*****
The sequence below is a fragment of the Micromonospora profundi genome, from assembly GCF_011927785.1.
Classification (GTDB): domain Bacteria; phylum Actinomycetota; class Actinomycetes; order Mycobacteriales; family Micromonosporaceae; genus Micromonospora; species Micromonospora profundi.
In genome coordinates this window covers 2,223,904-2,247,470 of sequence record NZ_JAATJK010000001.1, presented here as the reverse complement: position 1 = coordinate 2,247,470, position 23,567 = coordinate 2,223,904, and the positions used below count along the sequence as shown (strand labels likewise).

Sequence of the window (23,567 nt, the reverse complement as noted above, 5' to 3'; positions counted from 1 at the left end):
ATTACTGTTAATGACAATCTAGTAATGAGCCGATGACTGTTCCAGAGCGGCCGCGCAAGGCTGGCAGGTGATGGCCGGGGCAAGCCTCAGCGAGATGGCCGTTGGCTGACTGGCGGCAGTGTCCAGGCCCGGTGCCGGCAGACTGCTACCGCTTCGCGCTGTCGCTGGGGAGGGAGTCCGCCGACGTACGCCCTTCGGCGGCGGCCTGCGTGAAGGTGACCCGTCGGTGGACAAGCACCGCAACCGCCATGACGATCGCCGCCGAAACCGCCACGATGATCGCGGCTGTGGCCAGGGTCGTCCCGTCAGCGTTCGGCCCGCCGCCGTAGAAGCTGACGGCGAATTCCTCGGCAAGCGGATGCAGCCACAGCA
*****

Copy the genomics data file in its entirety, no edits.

The sequence below is a fragment of the Micromonospora profundi genome, from assembly GCF_011927785.1.
Classification (GTDB): domain Bacteria; phylum Actinomycetota; class Actinomycetes; order Mycobacteriales; family Micromonosporaceae; genus Micromonospora; species Micromonospora profundi.
In genome coordinates this window covers 2,223,904-2,247,470 of sequence record NZ_JAATJK010000001.1, presented here as the reverse complement: position 1 = coordinate 2,247,470, position 23,567 = coordinate 2,223,904, and the positions used below count along the sequence as shown (strand labels likewise).

Sequence of the window (23,567 nt, the reverse complement as noted above, 5' to 3'; positions counted from 1 at the left end):
ATTACTGTTAATGACAATCTAGTAATGAGCCGATGACTGTTCCAGAGCGGCCGCGCAAGGCTGGCAGGTGATGGCCGGGGCAAGCCTCAGCGAGATGGCCGTTGGCTGACTGGCGGCAGTGTCCAGGCCCGGTGCCGGCAGACTGCTACCGCTTCGCGCTGTCGCTGGGGAGGGAGTCCGCCGACGTACGCCCTTCGGCGGCGGCCTGCGTGAAGGTGACCCGTCGGTGGACAAGCACCGCAACCGCCATGACGATCGCCGCCGAAACCGCCACGATGATCGCGGCTGTGGCCAGGGTCGTCCCGTCAGCGTTCGGCCCGCCGCCGTAGAAGCTGACGGCGAATTCCTCGGCAAGCGGATGCAGCCACAGCA